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A Detailed Look At The Gold Standard Monetary System

You may be wondering what the gold standard monetary system is and what it is all about. To make you better understand this monetary system, this article will be discussing it, how it came to be and its importance.

The Gold Standard Monetary System 

The gold standard system is a monetary system where a country’s government allows its currency to be converted freely into fixed gold quantities and vice versa. The exchange rate under this monetary system is normally determined by the economic difference between an ounce of gold and two currencies. This system was generally in use between 1875 and 1914 and partly during the global war era.

It was the use of the gold standard system that marked the start of the formal exchange rates. However, in those early years, the system had many flaws as many countries had to hold large gold reserves for them to keep up with the unstable nature of demand and supply of currency. After the Second World War however, a modified alternative and better version of the system – the Bretton Woods monetary system – was conceived and eventually succeeded it. Though successful in its first years, the Bretton Woods system would be abandoned in 1971 under President Nixon’s term as it too heavily depended on gold reserves. 

The Gold Standard Monetary System: History

The gold standard monetary system was, in general, a commitment by participating nations to fix their domestic currency prices through specified amounts of gold. In those days, National currencies and other money forms – notes and deposits – were freely converted to gold but at a fixed price. Initially, the United States was on a bimetallic standard, using both silver and gold, but would later switch to using gold as their de facto standard in 1834 with its price standing at 20.67 dollars for each ounce where it stood until 1933. 

The time between 1880 and 1914 is commonly referred to as the era of the classical gold standard. However, most of the major nations using the system adopted the system during the 1870s. During this period, a majority of these nations would adhere, in varying degrees, to this standard. It is worth noting that it is during this period that there was an unprecedented growth in economies with most countries enjoying free trade in capital, labor, and goods.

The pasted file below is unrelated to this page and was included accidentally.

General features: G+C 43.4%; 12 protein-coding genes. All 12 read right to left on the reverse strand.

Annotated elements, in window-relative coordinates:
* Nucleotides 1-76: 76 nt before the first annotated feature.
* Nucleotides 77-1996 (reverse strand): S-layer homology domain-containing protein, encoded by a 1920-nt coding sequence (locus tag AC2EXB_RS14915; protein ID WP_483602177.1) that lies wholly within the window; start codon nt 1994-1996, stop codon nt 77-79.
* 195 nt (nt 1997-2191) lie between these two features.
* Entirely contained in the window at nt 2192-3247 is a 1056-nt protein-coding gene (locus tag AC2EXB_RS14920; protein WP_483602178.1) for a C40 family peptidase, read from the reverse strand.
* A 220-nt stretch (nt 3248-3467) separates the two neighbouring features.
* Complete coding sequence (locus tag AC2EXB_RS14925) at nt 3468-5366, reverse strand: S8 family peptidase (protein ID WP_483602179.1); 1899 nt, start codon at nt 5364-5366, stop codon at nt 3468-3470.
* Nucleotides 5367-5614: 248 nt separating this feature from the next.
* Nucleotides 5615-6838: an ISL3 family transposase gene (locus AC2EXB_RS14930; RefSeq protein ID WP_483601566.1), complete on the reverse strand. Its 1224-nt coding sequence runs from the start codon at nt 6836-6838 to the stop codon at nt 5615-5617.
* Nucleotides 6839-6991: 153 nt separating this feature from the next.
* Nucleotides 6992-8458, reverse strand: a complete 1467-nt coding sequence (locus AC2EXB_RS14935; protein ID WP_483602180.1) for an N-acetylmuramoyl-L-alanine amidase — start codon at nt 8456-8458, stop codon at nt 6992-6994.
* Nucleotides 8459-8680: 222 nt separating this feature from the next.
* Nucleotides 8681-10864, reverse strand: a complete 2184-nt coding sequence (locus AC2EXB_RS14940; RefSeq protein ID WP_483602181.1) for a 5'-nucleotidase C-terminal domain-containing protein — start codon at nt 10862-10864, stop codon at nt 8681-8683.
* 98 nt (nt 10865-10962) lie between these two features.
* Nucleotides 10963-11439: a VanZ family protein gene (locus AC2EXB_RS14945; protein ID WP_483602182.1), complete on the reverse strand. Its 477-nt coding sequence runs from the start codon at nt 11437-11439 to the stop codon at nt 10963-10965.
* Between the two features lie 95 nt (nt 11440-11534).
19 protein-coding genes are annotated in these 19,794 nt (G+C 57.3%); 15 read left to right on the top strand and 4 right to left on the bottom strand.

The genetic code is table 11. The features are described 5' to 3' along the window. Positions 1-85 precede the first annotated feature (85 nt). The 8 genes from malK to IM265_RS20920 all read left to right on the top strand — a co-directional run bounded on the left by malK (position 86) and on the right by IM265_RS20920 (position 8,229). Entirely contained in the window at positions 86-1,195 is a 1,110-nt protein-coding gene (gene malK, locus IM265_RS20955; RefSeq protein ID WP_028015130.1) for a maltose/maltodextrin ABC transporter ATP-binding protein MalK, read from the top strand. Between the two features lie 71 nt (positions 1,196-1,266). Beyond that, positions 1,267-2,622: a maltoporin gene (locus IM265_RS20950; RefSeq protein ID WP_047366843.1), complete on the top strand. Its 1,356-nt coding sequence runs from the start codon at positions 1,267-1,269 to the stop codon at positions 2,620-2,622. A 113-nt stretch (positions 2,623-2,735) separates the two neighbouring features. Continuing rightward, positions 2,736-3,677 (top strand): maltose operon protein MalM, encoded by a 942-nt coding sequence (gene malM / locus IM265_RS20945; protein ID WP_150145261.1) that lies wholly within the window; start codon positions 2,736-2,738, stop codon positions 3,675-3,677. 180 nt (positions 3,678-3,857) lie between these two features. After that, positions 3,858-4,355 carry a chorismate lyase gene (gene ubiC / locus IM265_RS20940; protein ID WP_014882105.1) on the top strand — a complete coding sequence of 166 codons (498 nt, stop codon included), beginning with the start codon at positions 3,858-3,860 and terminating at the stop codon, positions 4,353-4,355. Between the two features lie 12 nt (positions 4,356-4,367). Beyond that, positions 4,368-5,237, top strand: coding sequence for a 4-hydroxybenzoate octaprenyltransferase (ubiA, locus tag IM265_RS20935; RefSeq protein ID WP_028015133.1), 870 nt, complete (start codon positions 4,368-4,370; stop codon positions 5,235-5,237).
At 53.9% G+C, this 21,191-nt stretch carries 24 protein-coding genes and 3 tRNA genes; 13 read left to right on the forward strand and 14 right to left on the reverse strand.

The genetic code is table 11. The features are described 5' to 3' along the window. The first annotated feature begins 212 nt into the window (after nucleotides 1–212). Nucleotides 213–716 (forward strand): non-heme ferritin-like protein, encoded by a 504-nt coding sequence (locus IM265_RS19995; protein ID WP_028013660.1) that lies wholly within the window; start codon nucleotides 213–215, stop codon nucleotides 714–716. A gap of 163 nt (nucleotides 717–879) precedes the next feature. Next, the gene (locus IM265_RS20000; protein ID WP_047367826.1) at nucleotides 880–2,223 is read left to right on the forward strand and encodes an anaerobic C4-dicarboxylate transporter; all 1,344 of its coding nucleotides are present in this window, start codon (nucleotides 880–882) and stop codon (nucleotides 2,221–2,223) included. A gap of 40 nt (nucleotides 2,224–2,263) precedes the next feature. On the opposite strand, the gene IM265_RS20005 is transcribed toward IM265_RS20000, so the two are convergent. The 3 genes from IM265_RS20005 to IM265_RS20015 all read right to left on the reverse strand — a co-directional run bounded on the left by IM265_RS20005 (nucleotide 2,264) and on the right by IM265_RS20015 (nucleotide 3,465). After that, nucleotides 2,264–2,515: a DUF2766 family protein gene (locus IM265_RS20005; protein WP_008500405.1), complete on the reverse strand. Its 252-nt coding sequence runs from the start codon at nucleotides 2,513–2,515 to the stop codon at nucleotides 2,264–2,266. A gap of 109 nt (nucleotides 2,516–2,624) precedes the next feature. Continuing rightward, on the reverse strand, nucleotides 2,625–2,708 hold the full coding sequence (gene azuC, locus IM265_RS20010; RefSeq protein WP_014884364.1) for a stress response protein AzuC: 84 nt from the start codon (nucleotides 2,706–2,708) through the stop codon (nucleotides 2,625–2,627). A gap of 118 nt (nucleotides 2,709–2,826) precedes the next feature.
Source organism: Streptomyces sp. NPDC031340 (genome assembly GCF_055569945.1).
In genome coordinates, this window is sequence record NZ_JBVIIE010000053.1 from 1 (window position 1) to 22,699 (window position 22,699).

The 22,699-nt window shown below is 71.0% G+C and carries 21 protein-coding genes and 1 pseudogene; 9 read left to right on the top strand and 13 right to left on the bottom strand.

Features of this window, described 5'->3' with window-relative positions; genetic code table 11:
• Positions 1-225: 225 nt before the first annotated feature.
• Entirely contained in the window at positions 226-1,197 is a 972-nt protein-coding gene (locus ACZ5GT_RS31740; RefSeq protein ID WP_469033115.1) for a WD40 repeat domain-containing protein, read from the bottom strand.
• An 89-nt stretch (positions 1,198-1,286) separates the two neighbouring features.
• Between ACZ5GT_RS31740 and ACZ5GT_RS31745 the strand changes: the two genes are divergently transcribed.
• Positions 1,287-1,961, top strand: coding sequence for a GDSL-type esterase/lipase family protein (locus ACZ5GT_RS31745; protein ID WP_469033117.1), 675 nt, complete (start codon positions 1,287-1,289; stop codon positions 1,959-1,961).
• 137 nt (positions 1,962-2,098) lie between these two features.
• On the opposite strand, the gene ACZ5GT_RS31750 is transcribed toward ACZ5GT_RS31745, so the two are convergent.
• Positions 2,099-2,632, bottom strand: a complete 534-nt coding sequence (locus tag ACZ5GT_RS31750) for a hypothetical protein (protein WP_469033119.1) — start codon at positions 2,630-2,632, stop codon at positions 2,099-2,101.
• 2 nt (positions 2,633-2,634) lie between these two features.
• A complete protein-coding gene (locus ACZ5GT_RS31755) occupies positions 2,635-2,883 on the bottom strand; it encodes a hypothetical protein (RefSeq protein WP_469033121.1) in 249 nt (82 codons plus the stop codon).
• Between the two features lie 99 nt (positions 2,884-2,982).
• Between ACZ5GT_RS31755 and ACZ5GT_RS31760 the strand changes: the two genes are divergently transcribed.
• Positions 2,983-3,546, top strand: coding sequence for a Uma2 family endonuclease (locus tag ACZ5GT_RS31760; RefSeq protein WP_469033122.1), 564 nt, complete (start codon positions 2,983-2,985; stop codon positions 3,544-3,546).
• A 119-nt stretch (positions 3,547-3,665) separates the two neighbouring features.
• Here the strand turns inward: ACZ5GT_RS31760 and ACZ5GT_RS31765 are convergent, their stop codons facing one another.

The gold standard monetary system would start to experience problems soon after World War 1 started, consequently leading to its demise. The major cause to this was that major belligerents would resort to using finance inflation tactics. The system would be reinstated, though for a brief moment – it would be in use from 1925-1931 and is when the term ‘Gold Exchange Standard’ would be coined. 

The Gold Exchange Standard: 1925-1931

During this period, countries would hold dollars, pounds or gold as reserves; expect for the United Kingdom and the United States, whose reserves were made up of gold only. This version would break down in 1931 after Britain’s decision to let go of gold as a reserve in the midst of massive capital and gold outflows. 

Abandoning of the gold standard 

In 1933, the then serving president, Franklin D. Roosevelt would nationalize gold owned by abrogated contracts and private citizens and payments were specified in gold. From 1946 to 1971, most countries adopted the Bretton Woods System. This further modified the gold standard system leading to most nations settling their international balances in U.S$. In the bid to win favor, the U.S government vowed to buy back other nations’ central banks dollar holdings for gold at a specified fixed price of 35$ per ounce of gold. 

Due to persistent balance-of-payments discrepancies, U.S gold reserves would steadily reduce. This in turn reduced confidence in the United States ability to redeem its currency as gold. In 1971, President Richard Nixon announced that his government was no longer going to redeem its currency for gold. It is this move that would lead to most abandoning the gold standard system.

Towards the end of 1970 and at the beginning of the 1980’s, there was renewed interest in the standard as widespread discontent with high inflation rates cropped up. While the interest in the gold system is not as strong today, it however seems to increase each time inflation levels move above 5%. And it all makes sense. Here is why. While the gold standard was not void of problems and issues, one thing it never had or experienced was persistent inflation. Interestingly, during the period the U.S was operating under the classical gold standard, between 1880 and 1914, inflation percentages only averaged 0.1% annually. 


While the last remnants of the gold standard monetary system disappeared in 1971, the systems’ appeal is still very much alive in the hearts of many. For people who are opposed to the nation’s central bank holding discretionary powers, it’s the basic rules and the simplicity that are most attractive. Others view this monetary system as a good world price level anchor while others value its fixity of exchange rates. 

However, despite such appealing attributes, the conditions that made this monetary standard successful all vanished long ago. The fact that most governments are attached to full employments shows that it is very unlikely that they will try to maintain a gold standard link and its effect, which is long-term price stability – the ultimate economic policy goal.


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